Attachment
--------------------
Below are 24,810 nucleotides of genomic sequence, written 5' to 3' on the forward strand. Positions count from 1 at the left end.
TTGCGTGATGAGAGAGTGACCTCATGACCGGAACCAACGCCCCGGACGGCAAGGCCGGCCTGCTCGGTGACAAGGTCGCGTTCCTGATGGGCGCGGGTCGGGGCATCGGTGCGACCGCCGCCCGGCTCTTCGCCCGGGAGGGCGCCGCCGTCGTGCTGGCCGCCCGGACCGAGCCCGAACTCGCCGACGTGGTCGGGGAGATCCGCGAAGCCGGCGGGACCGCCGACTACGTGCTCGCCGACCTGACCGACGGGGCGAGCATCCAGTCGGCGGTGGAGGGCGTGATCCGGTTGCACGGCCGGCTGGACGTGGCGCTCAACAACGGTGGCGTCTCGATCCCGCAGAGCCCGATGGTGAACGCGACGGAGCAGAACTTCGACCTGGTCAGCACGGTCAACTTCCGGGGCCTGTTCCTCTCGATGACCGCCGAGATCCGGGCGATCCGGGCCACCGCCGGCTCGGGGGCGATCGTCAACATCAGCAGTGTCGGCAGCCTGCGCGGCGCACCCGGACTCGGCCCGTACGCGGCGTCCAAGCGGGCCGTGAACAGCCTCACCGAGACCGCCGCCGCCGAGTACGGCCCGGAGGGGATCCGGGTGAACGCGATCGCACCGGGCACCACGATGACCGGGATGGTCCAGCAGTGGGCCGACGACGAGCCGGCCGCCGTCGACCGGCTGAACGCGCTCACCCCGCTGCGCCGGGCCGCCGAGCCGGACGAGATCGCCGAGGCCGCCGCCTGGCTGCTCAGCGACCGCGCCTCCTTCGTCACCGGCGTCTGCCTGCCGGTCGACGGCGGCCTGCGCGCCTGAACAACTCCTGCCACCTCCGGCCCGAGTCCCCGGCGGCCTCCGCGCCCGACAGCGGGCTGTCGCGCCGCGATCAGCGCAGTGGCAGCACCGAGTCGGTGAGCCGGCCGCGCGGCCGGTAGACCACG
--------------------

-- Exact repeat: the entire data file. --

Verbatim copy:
Below are 24,810 nucleotides of genomic sequence, written 5' to 3' on the forward strand. Positions count from 1 at the left end.
TTGCGTGATGAGAGAGTGACCTCATGACCGGAACCAACGCCCCGGACGGCAAGGCCGGCCTGCTCGGTGACAAGGTCGCGTTCCTGATGGGCGCGGGTCGGGGCATCGGTGCGACCGCCGCCCGGCTCTTCGCCCGGGAGGGCGCCGCCGTCGTGCTGGCCGCCCGGACCGAGCCCGAACTCGCCGACGTGGTCGGGGAGATCCGCGAAGCCGGCGGGACCGCCGACTACGTGCTCGCCGACCTGACCGACGGGGCGAGCATCCAGTCGGCGGTGGAGGGCGTGATCCGGTTGCACGGCCGGCTGGACGTGGCGCTCAACAACGGTGGCGTCTCGATCCCGCAGAGCCCGATGGTGAACGCGACGGAGCAGAACTTCGACCTGGTCAGCACGGTCAACTTCCGGGGCCTGTTCCTCTCGATGACCGCCGAGATCCGGGCGATCCGGGCCACCGCCGGCTCGGGGGCGATCGTCAACATCAGCAGTGTCGGCAGCCTGCGCGGCGCACCCGGACTCGGCCCGTACGCGGCGTCCAAGCGGGCCGTGAACAGCCTCACCGAGACCGCCGCCGCCGAGTACGGCCCGGAGGGGATCCGGGTGAACGCGATCGCACCGGGCACCACGATGACCGGGATGGTCCAGCAGTGGGCCGACGACGAGCCGGCCGCCGTCGACCGGCTGAACGCGCTCACCCCGCTGCGCCGGGCCGCCGAGCCGGACGAGATCGCCGAGGCCGCCGCCTGGCTGCTCAGCGACCGCGCCTCCTTCGTCACCGGCGTCTGCCTGCCGGTCGACGGCGGCCTGCGCGCCTGAACAACTCCTGCCACCTCCGGCCCGAGTCCCCGGCGGCCTCCGCGCCCGACAGCGGGCTGTCGCGCCGCGATCAGCGCAGTGGCAGCACCGAGTCGGTGAGCCGGCCGCGCGGCCGGTAGACCACG